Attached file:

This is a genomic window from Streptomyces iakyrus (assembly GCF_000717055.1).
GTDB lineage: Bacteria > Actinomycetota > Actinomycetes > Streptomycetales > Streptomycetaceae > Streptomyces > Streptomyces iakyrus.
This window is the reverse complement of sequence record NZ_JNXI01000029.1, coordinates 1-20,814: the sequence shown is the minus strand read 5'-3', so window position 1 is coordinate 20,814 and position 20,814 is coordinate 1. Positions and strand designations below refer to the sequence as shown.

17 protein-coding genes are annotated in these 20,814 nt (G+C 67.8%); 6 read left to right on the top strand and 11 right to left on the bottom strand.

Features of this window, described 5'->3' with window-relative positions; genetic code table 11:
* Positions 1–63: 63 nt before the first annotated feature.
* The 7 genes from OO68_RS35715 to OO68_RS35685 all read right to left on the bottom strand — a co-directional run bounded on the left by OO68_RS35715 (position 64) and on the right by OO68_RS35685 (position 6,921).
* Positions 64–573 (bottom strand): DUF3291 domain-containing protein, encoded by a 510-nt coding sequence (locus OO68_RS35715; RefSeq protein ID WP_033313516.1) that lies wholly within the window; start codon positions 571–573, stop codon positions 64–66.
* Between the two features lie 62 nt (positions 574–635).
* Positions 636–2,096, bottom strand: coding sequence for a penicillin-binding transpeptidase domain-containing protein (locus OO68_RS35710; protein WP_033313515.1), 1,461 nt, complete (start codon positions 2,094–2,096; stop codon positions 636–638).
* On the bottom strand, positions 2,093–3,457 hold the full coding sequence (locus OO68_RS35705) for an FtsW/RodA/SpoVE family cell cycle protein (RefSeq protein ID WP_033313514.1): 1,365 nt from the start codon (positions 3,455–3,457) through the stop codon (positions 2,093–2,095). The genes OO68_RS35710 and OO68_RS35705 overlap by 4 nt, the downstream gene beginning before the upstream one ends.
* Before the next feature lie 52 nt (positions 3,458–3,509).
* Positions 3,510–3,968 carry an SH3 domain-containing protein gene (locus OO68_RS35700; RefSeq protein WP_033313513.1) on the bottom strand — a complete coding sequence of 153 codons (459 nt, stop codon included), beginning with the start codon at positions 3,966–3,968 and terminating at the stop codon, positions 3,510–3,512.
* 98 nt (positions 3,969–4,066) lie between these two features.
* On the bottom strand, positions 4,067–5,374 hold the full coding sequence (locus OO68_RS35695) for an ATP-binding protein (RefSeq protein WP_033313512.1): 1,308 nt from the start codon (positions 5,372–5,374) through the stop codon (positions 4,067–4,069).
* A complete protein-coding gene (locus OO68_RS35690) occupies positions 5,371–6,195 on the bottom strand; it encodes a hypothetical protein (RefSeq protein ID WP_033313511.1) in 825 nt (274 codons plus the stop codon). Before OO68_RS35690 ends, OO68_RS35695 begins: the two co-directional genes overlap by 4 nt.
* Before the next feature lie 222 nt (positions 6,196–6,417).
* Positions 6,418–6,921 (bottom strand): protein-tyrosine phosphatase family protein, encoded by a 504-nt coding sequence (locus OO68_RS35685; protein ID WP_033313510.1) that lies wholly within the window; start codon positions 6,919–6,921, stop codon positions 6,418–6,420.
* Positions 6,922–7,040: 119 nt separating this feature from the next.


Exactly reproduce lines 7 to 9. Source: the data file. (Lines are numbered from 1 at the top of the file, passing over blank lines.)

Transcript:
* The 7 genes from OO68_RS35715 to OO68_RS35685 all read right to left on the bottom strand — a co-directional run bounded on the left by OO68_RS35715 (position 64) and on the right by OO68_RS35685 (position 6,921).
* Positions 64–573 (bottom strand): DUF3291 domain-containing protein, encoded by a 510-nt coding sequence (locus OO68_RS35715; RefSeq protein ID WP_033313516.1) that lies wholly within the window; start codon positions 571–573, stop codon positions 64–66.
* Between the two features lie 62 nt (positions 574–635).